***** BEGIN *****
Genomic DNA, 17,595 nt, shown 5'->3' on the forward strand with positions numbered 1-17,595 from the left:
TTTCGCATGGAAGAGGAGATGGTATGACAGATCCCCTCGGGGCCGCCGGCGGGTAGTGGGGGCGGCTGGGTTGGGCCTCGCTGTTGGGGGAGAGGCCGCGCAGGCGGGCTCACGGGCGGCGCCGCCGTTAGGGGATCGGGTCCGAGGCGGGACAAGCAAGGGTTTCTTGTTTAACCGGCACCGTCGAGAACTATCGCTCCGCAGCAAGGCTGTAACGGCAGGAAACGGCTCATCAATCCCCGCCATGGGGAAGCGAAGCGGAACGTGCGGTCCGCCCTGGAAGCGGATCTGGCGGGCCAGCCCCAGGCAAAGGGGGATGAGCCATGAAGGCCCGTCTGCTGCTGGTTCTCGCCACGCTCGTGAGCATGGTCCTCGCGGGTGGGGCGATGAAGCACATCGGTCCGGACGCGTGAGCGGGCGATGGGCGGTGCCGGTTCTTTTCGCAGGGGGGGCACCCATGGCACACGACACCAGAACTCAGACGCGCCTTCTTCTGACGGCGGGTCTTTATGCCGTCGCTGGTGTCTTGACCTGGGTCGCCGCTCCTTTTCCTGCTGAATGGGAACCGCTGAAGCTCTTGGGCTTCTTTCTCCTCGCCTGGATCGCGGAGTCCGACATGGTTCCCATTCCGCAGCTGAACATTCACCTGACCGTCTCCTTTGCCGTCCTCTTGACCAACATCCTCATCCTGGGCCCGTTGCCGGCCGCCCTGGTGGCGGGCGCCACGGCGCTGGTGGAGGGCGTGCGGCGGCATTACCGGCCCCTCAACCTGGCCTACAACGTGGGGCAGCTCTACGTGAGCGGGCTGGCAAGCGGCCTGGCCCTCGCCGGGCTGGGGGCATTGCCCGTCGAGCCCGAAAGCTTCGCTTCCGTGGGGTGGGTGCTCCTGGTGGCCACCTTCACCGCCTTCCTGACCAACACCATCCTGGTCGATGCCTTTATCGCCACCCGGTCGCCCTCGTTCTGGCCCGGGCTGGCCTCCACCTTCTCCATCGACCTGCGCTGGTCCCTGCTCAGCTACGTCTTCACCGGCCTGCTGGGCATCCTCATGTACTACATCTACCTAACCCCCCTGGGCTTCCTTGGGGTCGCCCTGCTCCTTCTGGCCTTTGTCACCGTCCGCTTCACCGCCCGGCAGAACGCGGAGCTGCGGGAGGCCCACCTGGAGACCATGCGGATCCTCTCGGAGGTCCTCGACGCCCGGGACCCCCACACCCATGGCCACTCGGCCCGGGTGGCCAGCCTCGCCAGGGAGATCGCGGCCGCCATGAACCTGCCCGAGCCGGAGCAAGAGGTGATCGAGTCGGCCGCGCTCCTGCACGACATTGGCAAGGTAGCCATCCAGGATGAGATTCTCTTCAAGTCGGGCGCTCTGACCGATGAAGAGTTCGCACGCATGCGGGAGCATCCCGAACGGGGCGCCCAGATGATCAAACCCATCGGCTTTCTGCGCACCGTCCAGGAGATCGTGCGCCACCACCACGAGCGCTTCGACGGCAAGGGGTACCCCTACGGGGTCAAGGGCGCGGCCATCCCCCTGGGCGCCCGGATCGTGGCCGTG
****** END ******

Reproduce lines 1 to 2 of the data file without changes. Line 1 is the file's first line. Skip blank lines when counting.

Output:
Genomic DNA, 17,595 nt, shown 5'->3' on the forward strand with positions numbered 1-17,595 from the left:
TTTCGCATGGAAGAGGAGATGGTATGACAGATCCCCTCGGGGCCGCCGGCGGGTAGTGGGGGCGGCTGGGTTGGGCCTCGCTGTTGGGGGAGAGGCCGCGCAGGCGGGCTCACGGGCGGCGCCGCCGTTAGGGGATCGGGTCCGAGGCGGGACAAGCAAGGGTTTCTTGTTTAACCGGCACCGTCGAGAACTATCGCTCCGCAGCAAGGCTGTAACGGCAGGAAACGGCTCATCAATCCCCGCCATGGGGAAGCGAAGCGGAACGTGCGGTCCGCCCTGGAAGCGGATCTGGCGGGCCAGCCCCAGGCAAAGGGGGATGAGCCATGAAGGCCCGTCTGCTGCTGGTTCTCGCCACGCTCGTGAGCATGGTCCTCGCGGGTGGGGCGATGAAGCACATCGGTCCGGACGCGTGAGCGGGCGATGGGCGGTGCCGGTTCTTTTCGCAGGGGGGGCACCCATGGCACACGACACCAGAACTCAGACGCGCCTTCTTCTGACGGCGGGTCTTTATGCCGTCGCTGGTGTCTTGACCTGGGTCGCCGCTCCTTTTCCTGCTGAATGGGAACCGCTGAAGCTCTTGGGCTTCTTTCTCCTCGCCTGGATCGCGGAGTCCGACATGGTTCCCATTCCGCAGCTGAACATTCACCTGACCGTCTCCTTTGCCGTCCTCTTGACCAACATCCTCATCCTGGGCCCGTTGCCGGCCGCCCTGGTGGCGGGCGCCACGGCGCTGGTGGAGGGCGTGCGGCGGCATTACCGGCCCCTCAACCTGGCCTACAACGTGGGGCAGCTCTACGTGAGCGGGCTGGCAAGCGGCCTGGCCCTCGCCGGGCTGGGGGCATTGCCCGTCGAGCCCGAAAGCTTCGCTTCCGTGGGGTGGGTGCTCCTGGTGGCCACCTTCACCGCCTTCCTGACCAACACCATCCTGGTCGATGCCTTTATCGCCACCCGGTCGCCCTCGTTCTGGCCCGGGCTGGCCTCCACCTTCTCCATCGACCTGCGCTGGTCCCTGCTCAGCTACGTCTTCACCGGCCTGCTGGGCATCCTCATGTACTACATCTACCTAACCCCCCTGGGCTTCCTTGGGGTCGCCCTGCTCCTTCTGGCCTTTGTCACCGTCCGCTTCACCGCCCGGCAGAACGCGGAGCTGCGGGAGGCCCACCTGGAGACCATGCGGATCCTCTCGGAGGTCCTCGACGCCCGGGACCCCCACACCCATGGCCACTCGGCCCGGGTGGCCAGCCTCGCCAGGGAGATCGCGGCCGCCATGAACCTGCCCGAGCCGGAGCAAGAGGTGATCGAGTCGGCCGCGCTCCTGCACGACATTGGCAAGGTAGCCATCCAGGATGAGATTCTCTTCAAGTCGGGCGCTCTGACCGATGAAGAGTTCGCACGCATGCGGGAGCATCCCGAACGGGGCGCCCAGATGATCAAACCCATCGGCTTTCTGCGCACCGTCCAGGAGATCGTGCGCCACCACCACGAGCGCTTCGACGGCAAGGGGTACCCCTACGGGGTCAAGGGCGCGGCCATCCCCCTGGGCGCCCGGATCGTGGCCGTG